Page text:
Stitching the Wars

Stitching the Wars, was a two-year collaboration between older people in Derbyshire and arts organisation arthur+martha. The project centred around artist Lois Blackburn, who met with local people to devise and stitch two quilts and gather reminiscence. Poet Philip Davenport then worked with the groups to make poems from these reminiscences.

The first quilt, A Bomber’s Moon, describes the transforming effect of the First and Second World Wars on rural life. An ancient world of horses and humans is invaded by machines. The quilt is an aerial view of fields and hillsides. Into this “landscape” are sewn key words and phrases that link to reminiscence and poetry. Most participants were British, but a few were German and they contributed their own war memories. In this way, the quilt speaks from both sides of conflict, reaching towards a common human experience.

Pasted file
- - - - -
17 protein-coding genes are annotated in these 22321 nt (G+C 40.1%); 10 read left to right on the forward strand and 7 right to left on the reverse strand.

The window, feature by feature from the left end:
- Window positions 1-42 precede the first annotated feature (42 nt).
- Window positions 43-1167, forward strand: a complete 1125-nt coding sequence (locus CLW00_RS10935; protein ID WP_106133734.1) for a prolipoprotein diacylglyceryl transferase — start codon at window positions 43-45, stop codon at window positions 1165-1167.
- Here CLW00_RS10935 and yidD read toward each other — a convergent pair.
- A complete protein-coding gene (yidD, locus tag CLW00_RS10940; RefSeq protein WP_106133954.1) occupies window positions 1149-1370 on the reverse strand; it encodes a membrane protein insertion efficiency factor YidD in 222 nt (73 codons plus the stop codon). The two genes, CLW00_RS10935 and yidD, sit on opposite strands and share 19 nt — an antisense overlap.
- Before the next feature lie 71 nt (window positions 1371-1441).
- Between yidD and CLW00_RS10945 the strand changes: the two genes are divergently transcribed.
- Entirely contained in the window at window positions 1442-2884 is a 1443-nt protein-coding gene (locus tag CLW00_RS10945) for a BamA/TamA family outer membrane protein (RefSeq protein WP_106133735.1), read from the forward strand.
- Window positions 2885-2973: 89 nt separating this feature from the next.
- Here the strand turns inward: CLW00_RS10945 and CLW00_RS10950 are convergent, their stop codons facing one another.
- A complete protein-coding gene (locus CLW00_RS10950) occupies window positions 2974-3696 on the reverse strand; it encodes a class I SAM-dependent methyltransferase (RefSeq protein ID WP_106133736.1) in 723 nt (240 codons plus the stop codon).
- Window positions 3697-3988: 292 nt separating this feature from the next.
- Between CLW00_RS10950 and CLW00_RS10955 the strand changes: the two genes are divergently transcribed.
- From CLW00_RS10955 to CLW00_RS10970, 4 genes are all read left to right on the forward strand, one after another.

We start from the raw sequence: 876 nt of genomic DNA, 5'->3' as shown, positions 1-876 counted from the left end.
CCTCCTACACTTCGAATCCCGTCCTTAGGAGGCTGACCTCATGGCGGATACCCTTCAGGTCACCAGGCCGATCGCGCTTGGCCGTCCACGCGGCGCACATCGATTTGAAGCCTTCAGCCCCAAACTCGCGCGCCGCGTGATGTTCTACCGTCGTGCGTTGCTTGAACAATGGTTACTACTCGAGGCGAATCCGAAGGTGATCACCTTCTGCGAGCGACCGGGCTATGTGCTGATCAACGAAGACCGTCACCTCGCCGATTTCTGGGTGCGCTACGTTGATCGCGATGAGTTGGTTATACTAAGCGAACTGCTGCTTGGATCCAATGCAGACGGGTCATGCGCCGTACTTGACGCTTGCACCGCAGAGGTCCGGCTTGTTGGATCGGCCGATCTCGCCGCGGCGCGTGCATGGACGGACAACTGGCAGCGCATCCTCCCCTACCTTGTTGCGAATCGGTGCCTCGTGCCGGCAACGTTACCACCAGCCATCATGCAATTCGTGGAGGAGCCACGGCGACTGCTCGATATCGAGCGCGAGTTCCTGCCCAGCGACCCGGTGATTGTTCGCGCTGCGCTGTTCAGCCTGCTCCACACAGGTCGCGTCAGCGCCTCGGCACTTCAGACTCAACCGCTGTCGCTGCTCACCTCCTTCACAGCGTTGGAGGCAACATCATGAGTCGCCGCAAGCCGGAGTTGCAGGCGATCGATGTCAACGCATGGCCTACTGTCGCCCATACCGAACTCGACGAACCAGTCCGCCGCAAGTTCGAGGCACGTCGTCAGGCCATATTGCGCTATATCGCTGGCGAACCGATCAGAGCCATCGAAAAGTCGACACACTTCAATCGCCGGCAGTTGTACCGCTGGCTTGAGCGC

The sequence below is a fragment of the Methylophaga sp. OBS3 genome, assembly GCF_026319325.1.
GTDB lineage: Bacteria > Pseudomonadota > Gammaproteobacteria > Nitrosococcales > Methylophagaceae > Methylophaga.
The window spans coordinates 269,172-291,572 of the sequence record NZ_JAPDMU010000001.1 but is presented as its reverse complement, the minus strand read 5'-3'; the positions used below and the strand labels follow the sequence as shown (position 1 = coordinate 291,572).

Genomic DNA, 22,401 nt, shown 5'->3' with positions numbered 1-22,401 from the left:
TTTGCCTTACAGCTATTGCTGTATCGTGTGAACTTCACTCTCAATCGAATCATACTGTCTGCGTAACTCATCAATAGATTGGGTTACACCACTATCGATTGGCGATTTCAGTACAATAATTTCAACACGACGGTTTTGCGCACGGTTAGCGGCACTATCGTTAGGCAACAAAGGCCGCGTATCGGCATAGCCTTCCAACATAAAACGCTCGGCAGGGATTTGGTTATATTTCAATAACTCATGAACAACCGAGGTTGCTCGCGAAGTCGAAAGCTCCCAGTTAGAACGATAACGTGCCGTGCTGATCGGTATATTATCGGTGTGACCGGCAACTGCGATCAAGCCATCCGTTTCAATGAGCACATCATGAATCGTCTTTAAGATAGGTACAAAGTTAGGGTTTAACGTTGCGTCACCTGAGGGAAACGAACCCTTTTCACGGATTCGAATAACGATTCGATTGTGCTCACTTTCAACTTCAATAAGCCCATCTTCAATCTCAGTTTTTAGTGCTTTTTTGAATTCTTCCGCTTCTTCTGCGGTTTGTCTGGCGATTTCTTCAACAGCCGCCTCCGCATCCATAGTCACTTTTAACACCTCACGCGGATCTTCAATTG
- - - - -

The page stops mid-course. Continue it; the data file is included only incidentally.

The second quilt, Fresh Air and Poverty, describes a quieter war, the struggle everyday people made to keep their families fed and clothed in the years surrounding the two World Wars.

Many of the quilt-makers were people with dementia. It was easy to see the beneficial effect that group stitching had, joining people together in an act of making that brought rewards (touch, colour, companionship, creativity) and an ambitious goal. In 2015 ‘Stitching the Wars’ was given a Foundation Derbyshire Award for its mixture of inclusivity and creative ambition.

Workshops were run in Bakewell, Buxton, Chapel en le Frith, Dronfield, Derby, Hulland Ward, Hope and New Mills, with groups from The Farming Life Centre, Age UK, The Alzheimer’s Society, New Mills Volunteer Centre, Blythe House Hospice, The Library Service and Making Space.